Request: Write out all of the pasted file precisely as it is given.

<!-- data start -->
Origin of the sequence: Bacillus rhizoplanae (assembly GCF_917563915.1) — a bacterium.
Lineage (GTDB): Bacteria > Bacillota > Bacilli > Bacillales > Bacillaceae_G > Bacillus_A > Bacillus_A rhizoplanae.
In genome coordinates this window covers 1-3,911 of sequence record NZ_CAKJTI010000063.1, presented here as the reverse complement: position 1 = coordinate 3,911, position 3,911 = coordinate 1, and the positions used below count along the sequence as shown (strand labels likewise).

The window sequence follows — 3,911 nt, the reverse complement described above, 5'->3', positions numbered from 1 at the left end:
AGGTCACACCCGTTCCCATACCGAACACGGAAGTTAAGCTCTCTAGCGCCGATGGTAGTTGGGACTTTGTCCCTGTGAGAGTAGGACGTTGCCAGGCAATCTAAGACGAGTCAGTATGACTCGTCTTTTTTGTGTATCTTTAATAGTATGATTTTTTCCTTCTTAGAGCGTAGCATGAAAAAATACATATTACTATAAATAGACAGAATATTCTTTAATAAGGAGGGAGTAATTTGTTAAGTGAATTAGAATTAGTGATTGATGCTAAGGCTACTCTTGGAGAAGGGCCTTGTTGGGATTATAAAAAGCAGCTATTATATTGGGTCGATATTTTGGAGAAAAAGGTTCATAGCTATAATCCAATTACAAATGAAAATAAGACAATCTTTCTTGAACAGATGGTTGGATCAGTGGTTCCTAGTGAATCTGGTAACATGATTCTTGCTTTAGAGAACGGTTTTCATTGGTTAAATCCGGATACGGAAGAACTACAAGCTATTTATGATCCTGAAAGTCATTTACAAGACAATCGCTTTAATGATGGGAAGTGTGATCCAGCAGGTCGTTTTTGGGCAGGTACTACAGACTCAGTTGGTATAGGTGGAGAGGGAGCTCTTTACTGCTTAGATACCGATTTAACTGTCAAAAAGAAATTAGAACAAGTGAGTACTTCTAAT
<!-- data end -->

Origin of the sequence: Bacillus rhizoplanae (assembly GCF_917563915.1) — a bacterium.
Lineage (GTDB): Bacteria > Bacillota > Bacilli > Bacillales > Bacillaceae_G > Bacillus_A > Bacillus_A rhizoplanae.
In genome coordinates this window covers 1-3,911 of sequence record NZ_CAKJTI010000063.1, presented here as the reverse complement: position 1 = coordinate 3,911, position 3,911 = coordinate 1, and the positions used below count along the sequence as shown (strand labels likewise).

The window sequence follows — 3,911 nt, the reverse complement described above, 5'->3', positions numbered from 1 at the left end:
AGGTCACACCCGTTCCCATACCGAACACGGAAGTTAAGCTCTCTAGCGCCGATGGTAGTTGGGACTTTGTCCCTGTGAGAGTAGGACGTTGCCAGGCAATCTAAGACGAGTCAGTATGACTCGTCTTTTTTGTGTATCTTTAATAGTATGATTTTTTCCTTCTTAGAGCGTAGCATGAAAAAATACATATTACTATAAATAGACAGAATATTCTTTAATAAGGAGGGAGTAATTTGTTAAGTGAATTAGAATTAGTGATTGATGCTAAGGCTACTCTTGGAGAAGGGCCTTGTTGGGATTATAAAAAGCAGCTATTATATTGGGTCGATATTTTGGAGAAAAAGGTTCATAGCTATAATCCAATTACAAATGAAAATAAGACAATCTTTCTTGAACAGATGGTTGGATCAGTGGTTCCTAGTGAATCTGGTAACATGATTCTTGCTTTAGAGAACGGTTTTCATTGGTTAAATCCGGATACGGAAGAACTACAAGCTATTTATGATCCTGAAAGTCATTTACAAGACAATCGCTTTAATGATGGGAAGTGTGATCCAGCAGGTCGTTTTTGGGCAGGTACTACAGACTCAGTTGGTATAGGTGGAGAGGGAGCTCTTTACTGCTTAGATACCGATTTAACTGTCAAAAAGAAATTAGAACAAGTGAGTACTTCTAAT